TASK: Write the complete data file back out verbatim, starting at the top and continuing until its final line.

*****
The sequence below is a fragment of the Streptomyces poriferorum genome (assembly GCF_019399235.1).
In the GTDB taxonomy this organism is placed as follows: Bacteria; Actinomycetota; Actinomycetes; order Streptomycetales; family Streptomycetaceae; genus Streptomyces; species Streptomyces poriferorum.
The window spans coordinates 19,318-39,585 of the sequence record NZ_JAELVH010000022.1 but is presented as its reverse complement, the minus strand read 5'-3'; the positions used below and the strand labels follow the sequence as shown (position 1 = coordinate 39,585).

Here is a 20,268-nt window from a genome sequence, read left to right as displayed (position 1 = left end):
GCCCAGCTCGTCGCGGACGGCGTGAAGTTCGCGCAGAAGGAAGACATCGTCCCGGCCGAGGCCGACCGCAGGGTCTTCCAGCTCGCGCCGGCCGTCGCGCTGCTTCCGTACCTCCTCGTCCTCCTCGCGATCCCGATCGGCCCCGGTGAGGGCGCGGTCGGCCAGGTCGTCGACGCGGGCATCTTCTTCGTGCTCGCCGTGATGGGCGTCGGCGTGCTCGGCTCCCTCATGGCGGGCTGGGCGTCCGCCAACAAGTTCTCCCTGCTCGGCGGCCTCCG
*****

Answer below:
The sequence below is a fragment of the Streptomyces poriferorum genome (assembly GCF_019399235.1).
In the GTDB taxonomy this organism is placed as follows: Bacteria; Actinomycetota; Actinomycetes; order Streptomycetales; family Streptomycetaceae; genus Streptomyces; species Streptomyces poriferorum.
The window spans coordinates 19,318-39,585 of the sequence record NZ_JAELVH010000022.1 but is presented as its reverse complement, the minus strand read 5'-3'; the positions used below and the strand labels follow the sequence as shown (position 1 = coordinate 39,585).

Here is a 20,268-nt window from a genome sequence, read left to right as displayed (position 1 = left end):
GCCCAGCTCGTCGCGGACGGCGTGAAGTTCGCGCAGAAGGAAGACATCGTCCCGGCCGAGGCCGACCGCAGGGTCTTCCAGCTCGCGCCGGCCGTCGCGCTGCTTCCGTACCTCCTCGTCCTCCTCGCGATCCCGATCGGCCCCGGTGAGGGCGCGGTCGGCCAGGTCGTCGACGCGGGCATCTTCTTCGTGCTCGCCGTGATGGGCGTCGGCGTGCTCGGCTCCCTCATGGCGGGCTGGGCGTCCGCCAACAAGTTCTCCCTGCTCGGCGGCCTCCG